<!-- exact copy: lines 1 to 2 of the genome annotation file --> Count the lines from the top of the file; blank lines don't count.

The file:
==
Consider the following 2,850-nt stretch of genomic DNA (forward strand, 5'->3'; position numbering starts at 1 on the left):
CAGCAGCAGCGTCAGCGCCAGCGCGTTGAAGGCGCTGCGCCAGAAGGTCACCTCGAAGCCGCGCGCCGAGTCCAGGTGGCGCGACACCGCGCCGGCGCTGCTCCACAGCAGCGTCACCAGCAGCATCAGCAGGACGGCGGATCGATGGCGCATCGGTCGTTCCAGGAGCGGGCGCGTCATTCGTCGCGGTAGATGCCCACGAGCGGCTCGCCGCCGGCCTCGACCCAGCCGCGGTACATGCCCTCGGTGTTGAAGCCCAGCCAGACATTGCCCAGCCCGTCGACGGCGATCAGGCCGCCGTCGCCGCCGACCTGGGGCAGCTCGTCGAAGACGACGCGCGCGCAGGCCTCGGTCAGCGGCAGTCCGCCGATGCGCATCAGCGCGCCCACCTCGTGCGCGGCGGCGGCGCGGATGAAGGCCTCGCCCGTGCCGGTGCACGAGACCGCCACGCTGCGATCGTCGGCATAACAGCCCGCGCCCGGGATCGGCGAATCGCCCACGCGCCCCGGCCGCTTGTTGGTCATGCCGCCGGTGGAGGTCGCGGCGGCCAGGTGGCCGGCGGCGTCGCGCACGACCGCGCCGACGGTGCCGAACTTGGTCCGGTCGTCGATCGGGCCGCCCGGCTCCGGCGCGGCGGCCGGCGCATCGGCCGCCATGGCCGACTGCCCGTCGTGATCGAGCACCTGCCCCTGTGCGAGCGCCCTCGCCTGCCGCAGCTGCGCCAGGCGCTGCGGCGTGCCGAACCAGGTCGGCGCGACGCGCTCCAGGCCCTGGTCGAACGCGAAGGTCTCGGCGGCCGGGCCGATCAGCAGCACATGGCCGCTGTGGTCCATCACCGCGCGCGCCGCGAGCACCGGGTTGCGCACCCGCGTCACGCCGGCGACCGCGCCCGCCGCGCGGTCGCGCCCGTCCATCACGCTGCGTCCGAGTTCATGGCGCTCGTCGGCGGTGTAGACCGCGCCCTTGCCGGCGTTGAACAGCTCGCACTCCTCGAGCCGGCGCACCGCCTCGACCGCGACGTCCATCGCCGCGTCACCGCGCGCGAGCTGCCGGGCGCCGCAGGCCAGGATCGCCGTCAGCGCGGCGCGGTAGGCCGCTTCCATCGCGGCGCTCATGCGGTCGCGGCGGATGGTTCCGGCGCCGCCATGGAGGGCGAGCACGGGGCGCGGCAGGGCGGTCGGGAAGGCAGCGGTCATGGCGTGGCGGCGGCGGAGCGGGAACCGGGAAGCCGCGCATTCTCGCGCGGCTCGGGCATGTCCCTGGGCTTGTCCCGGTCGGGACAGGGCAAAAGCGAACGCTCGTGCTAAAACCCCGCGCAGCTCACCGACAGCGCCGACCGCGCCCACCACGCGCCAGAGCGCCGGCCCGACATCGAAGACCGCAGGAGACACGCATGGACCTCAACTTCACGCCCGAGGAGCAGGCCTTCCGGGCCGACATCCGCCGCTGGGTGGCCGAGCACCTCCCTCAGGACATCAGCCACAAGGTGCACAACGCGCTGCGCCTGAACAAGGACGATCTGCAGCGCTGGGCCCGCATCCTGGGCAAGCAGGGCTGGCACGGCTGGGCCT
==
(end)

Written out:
Consider the following 2,850-nt stretch of genomic DNA (forward strand, 5'->3'; position numbering starts at 1 on the left):
CAGCAGCAGCGTCAGCGCCAGCGCGTTGAAGGCGCTGCGCCAGAAGGTCACCTCGAAGCCGCGCGCCGAGTCCAGGTGGCGCGACACCGCGCCGGCGCTGCTCCACAGCAGCGTCACCAGCAGCATCAGCAGGACGGCGGATCGATGGCGCATCGGTCGTTCCAGGAGCGGGCGCGTCATTCGTCGCGGTAGATGCCCACGAGCGGCTCGCCGCCGGCCTCGACCCAGCCGCGGTACATGCCCTCGGTGTTGAAGCCCAGCCAGACATTGCCCAGCCCGTCGACGGCGATCAGGCCGCCGTCGCCGCCGACCTGGGGCAGCTCGTCGAAGACGACGCGCGCGCAGGCCTCGGTCAGCGGCAGTCCGCCGATGCGCATCAGCGCGCCCACCTCGTGCGCGGCGGCGGCGCGGATGAAGGCCTCGCCCGTGCCGGTGCACGAGACCGCCACGCTGCGATCGTCGGCATAACAGCCCGCGCCCGGGATCGGCGAATCGCCCACGCGCCCCGGCCGCTTGTTGGTCATGCCGCCGGTGGAGGTCGCGGCGGCCAGGTGGCCGGCGGCGTCGCGCACGACCGCGCCGACGGTGCCGAACTTGGTCCGGTCGTCGATCGGGCCGCCCGGCTCCGGCGCGGCGGCCGGCGCATCGGCCGCCATGGCCGACTGCCCGTCGTGATCGAGCACCTGCCCCTGTGCGAGCGCCCTCGCCTGCCGCAGCTGCGCCAGGCGCTGCGGCGTGCCGAACCAGGTCGGCGCGACGCGCTCCAGGCCCTGGTCGAACGCGAAGGTCTCGGCGGCCGGGCCGATCAGCAGCACATGGCCGCTGTGGTCCATCACCGCGCGCGCCGCGAGCACCGGGTTGCGCACCCGCGTCACGCCGGCGACCGCGCCCGCCGCGCGGTCGCGCCCGTCCATCACGCTGCGTCCGAGTTCATGGCGCTCGTCGGCGGTGTAGACCGCGCCCTTGCCGGCGTTGAACAGCTCGCACTCCTCGAGCCGGCGCACCGCCTCGACCGCGACGTCCATCGCCGCGTCACCGCGCGCGAGCTGCCGGGCGCCGCAGGCCAGGATCGCCGTCAGCGCGGCGCGGTAGGCCGCTTCCATCGCGGCGCTCATGCGGTCGCGGCGGATGGTTCCGGCGCCGCCATGGAGGGCGAGCACGGGGCGCGGCAGGGCGGTCGGGAAGGCAGCGGTCATGGCGTGGCGGCGGCGGAGCGGGAACCGGGAAGCCGCGCATTCTCGCGCGGCTCGGGCATGTCCCTGGGCTTGTCCCGGTCGGGACAGGGCAAAAGCGAACGCTCGTGCTAAAACCCCGCGCAGCTCACCGACAGCGCCGACCGCGCCCACCACGCGCCAGAGCGCCGGCCCGACATCGAAGACCGCAGGAGACACGCATGGACCTCAACTTCACGCCCGAGGAGCAGGCCTTCCGGGCCGACATCCGCCGCTGGGTGGCCGAGCACCTCCCTCAGGACATCAGCCACAAGGTGCACAACGCGCTGCGCCTGAACAAGGACGATCTGCAGCGCTGGGCCCGCATCCTGGGCAAGCAGGGCTGGCACGGCTGGGCCT